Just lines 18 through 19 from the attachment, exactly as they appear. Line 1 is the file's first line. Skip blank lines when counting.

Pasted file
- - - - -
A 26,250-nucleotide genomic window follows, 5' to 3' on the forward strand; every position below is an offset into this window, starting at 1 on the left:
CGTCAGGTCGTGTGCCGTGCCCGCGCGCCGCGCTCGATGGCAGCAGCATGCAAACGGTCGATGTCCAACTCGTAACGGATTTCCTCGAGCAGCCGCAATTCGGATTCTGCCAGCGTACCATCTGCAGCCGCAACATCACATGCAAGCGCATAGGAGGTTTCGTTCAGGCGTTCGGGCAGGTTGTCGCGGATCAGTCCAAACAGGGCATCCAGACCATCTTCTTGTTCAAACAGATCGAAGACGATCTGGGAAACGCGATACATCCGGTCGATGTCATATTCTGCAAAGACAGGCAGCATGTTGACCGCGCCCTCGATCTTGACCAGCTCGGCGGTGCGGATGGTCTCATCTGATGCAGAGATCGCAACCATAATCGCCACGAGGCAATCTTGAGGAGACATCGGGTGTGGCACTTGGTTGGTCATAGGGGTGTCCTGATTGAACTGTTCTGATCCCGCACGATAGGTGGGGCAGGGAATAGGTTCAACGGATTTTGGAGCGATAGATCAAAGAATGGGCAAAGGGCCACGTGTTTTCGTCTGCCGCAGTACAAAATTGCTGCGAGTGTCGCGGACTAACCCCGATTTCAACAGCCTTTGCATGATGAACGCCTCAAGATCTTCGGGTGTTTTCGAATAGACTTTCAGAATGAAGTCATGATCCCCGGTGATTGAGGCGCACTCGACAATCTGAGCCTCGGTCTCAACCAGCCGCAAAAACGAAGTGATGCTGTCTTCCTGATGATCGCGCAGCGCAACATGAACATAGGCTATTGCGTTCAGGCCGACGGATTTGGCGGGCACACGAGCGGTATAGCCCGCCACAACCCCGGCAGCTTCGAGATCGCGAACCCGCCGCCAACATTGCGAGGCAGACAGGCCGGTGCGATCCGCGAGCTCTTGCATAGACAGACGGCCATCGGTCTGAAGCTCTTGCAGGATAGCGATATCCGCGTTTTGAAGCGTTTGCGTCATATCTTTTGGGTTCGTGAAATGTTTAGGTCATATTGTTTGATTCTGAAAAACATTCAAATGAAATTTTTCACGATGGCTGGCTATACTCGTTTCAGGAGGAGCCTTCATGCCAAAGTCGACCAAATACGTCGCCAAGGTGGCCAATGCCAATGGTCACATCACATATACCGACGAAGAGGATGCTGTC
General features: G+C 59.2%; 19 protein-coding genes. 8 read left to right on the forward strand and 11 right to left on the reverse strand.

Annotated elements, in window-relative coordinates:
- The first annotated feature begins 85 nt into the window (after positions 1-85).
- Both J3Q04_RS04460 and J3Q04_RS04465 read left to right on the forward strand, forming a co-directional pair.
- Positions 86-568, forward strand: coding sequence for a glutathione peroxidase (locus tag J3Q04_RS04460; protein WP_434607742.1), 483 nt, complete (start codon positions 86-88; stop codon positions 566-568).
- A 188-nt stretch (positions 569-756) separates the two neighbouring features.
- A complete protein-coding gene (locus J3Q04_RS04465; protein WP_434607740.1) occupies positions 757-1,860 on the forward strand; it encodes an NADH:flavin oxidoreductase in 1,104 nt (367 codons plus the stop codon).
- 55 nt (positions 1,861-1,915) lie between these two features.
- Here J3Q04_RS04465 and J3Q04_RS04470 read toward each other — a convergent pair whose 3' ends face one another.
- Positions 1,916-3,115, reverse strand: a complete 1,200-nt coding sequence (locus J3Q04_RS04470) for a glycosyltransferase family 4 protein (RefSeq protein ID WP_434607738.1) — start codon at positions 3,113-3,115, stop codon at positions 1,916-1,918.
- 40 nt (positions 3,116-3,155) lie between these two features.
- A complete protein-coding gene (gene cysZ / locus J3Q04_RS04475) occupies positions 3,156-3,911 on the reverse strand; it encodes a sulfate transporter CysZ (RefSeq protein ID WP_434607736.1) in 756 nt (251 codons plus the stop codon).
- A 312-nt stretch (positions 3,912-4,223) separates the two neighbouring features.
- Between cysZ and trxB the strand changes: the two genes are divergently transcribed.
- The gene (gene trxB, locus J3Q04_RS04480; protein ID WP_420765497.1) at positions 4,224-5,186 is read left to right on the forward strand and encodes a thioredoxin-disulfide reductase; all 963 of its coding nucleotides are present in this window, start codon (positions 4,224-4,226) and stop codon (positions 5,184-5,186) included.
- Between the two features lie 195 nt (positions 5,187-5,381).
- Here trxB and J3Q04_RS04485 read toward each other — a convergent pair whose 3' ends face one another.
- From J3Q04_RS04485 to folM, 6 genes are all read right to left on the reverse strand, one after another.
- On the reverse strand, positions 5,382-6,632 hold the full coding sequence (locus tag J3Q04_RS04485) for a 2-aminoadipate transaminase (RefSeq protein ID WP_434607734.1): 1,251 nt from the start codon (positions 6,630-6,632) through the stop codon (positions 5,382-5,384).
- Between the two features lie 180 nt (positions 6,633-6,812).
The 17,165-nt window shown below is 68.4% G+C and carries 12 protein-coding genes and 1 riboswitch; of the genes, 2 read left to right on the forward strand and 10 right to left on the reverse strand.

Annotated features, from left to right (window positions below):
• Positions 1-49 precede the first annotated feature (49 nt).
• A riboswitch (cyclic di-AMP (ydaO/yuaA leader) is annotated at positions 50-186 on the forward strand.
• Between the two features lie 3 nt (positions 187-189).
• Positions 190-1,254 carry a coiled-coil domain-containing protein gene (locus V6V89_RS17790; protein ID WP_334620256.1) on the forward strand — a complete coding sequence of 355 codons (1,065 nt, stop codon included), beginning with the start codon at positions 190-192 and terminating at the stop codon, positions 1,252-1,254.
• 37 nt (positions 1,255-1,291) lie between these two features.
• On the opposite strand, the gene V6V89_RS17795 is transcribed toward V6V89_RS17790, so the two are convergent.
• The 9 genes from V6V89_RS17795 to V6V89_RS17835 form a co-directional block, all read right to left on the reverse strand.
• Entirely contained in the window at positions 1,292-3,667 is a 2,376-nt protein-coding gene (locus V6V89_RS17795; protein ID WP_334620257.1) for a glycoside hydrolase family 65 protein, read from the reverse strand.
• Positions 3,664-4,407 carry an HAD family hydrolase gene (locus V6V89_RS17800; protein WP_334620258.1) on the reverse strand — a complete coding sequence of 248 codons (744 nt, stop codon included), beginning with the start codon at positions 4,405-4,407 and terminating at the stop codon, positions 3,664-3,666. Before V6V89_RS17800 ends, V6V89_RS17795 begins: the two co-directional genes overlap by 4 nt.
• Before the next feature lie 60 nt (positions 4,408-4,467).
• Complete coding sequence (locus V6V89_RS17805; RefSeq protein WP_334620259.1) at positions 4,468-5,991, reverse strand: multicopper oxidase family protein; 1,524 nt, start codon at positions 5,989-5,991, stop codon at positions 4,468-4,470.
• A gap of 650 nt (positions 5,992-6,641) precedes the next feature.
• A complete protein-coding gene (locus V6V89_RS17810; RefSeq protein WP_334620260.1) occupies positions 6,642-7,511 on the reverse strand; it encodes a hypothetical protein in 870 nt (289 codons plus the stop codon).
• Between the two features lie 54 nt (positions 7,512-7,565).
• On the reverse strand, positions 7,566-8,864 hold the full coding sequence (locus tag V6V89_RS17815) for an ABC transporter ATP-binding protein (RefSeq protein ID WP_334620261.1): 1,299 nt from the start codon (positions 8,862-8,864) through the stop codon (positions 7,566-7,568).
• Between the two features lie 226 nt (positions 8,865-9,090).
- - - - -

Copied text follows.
- Between the two features lie 195 nt (positions 5,187-5,381).
- Here trxB and J3Q04_RS04485 read toward each other — a convergent pair whose 3' ends face one another.